Originally published in Blakes Bulletin on Labour
& Employment, June 2008
In a decision released on Friday, June 27, 2008, the Supreme
Court of Canada overturned the decision of the Ontario Court of
Appeal in Keays v. Honda Canada Inc. and determined
that the plaintiff, Kevin Keays, should not have been awarded
any damages beyond damages for Honda's failure to
provide reasonable notice of termination. The only aspect of
the original trial decision that survived this appeal was the
determination that the plaintiff was entitled to a 15-month
notice period. The Supreme Court found that
neither extended notice period damages
("Wallace" damages, so named after the 1997
Supreme Court of Canada decision in which extended notice
period damages were awarded in a wrongful dismissal case) nor
punitive damages should have been awarded or upheld in the
lower courts. In addition, the Supreme Court reversed the lower
court decisions on costs and set aside the cost premium Keays
Keays was terminated by Honda after 14 years of employment.
By the time of his termination, Keays had been diagnosed as
suffering from Chronic Fatigue Syndrome. He was dismissed after
refusing to see Honda's physician following a
protracted dispute with Honda over Honda's efforts to
manage his attendance. The trial judge found that Keays had
been wrongfully dismissed and that Honda had been "callous
and insensitive" in its treatment of Keays. In addition to
finding that Keays was entitled to a 15-month notice period,
the trial judge extended the notice period by nine months
because of the employer's "bad faith" conduct
in relation to Keays dismissal, and awarded Keays C$500,000 in
punitive damages. The Ontario Court of Appeal reduced the
punitive damages award to C$100,000, but did not otherwise
disturb the damages awarded to Keays by the trial judge.
The Supreme Court held that an award of extended notice
period damages was not justified on the facts of the case. It
found that the trial judge had made several serious errors in
making his award of such damages. With respect to punitive
damages, the Supreme Court found that such damages had to be
reserved for cases where the facts revealed deliberate wrongful
acts that are "so malicious and outrageous" that they
are deserving of punishment on their own.
The decision of the Supreme Court warns trial judges to
avoid duplication in damages awards. It also changes the law
with respect to how damages are awarded in respect of the
employer's conduct at the time of dismissal. This
decision does away with the Wallace concept of an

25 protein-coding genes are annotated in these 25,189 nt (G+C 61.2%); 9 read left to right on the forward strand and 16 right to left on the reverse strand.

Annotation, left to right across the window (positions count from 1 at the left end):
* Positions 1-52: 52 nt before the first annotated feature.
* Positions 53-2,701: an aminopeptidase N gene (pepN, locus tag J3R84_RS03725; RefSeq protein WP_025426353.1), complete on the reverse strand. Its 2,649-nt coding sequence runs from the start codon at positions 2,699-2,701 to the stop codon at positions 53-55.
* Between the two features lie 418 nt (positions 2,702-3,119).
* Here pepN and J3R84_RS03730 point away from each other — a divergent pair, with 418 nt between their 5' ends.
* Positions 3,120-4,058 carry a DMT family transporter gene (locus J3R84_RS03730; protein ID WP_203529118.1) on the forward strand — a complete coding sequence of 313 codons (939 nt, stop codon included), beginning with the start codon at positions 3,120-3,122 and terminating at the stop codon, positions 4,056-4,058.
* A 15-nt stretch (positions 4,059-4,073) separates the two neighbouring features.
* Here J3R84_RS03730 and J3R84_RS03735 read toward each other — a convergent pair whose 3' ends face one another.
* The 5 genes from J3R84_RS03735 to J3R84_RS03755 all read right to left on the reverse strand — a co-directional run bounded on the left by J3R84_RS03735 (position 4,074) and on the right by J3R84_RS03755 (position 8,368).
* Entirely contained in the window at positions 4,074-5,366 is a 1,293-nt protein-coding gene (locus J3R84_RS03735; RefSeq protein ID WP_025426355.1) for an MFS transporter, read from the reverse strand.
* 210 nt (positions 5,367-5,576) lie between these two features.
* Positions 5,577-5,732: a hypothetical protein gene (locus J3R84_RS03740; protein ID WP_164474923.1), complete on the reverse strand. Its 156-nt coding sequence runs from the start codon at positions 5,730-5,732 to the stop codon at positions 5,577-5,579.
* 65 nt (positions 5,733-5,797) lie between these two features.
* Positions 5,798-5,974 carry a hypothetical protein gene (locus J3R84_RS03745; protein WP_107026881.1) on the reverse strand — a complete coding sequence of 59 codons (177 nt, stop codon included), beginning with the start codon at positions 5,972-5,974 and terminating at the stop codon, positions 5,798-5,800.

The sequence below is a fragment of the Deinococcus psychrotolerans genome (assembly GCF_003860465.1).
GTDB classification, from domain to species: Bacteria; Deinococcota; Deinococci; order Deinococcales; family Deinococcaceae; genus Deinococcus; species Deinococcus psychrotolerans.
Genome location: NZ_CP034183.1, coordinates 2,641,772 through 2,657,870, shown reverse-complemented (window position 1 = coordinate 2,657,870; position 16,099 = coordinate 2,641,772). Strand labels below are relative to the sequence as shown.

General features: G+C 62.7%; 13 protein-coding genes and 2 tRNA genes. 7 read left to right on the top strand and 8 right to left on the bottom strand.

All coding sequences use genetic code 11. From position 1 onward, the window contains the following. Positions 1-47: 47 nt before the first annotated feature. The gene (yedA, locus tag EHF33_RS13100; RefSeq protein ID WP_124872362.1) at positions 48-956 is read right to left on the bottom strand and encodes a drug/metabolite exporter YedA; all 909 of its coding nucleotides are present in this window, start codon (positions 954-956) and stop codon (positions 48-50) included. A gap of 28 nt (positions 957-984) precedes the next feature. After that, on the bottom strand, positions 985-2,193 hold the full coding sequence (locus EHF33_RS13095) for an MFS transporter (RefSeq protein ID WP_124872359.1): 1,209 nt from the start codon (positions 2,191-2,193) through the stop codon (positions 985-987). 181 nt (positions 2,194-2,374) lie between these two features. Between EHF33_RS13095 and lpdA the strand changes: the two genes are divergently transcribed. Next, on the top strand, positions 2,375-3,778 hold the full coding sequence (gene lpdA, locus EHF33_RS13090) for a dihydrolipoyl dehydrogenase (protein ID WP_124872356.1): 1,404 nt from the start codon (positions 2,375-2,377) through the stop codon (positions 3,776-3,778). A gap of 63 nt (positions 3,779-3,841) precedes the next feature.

extension of the notice period as a response to an
employer's bad faith actions. Now, to the extent that
an award of damages is justified because an employer acts in
bad faith in the manner of dismissal, damages will be awarded
on the same basis as in all other cases dealing with damages
for mental distress arising from a breach of contract. Among
other things, this means that damages will be awarded in an
amount that reflects the actual damages resulting from the
employer's actions. Of note is the fact that the
judgment makes it clear that damages will not be available for
the normal distress and hurt feelings experienced by an
employee because of a termination of employment. The Supreme
Court gave three examples of the type of conduct that could
result in compensable damages to an employee: attacking the
employee's reputation by declarations made at the time
of dismissal, misrepresentation regarding the reason for the
decision, or dismissal meant to deprive the employee of a
pension benefit or other right.
Employers will also be interested in the Supreme
Court's statements concerning attendance management
programs. In support of its finding that there was no evidence
of discrimination by Honda, the Supreme Court expressly
accepted that the need to monitor the absences of employees who
are regularly absent from work is a bona fide
requirement in light of the nature of the employment contract
and the responsibility of the employer for the management of
In the result, this decision is good news for employers.
Although the Supreme Court declined to decide whether a breach
of human rights legislation could found an award for punitive
damages, the Supreme Court set the bar very high for awards of
punitive damages and damage awards for bad faith in the manner
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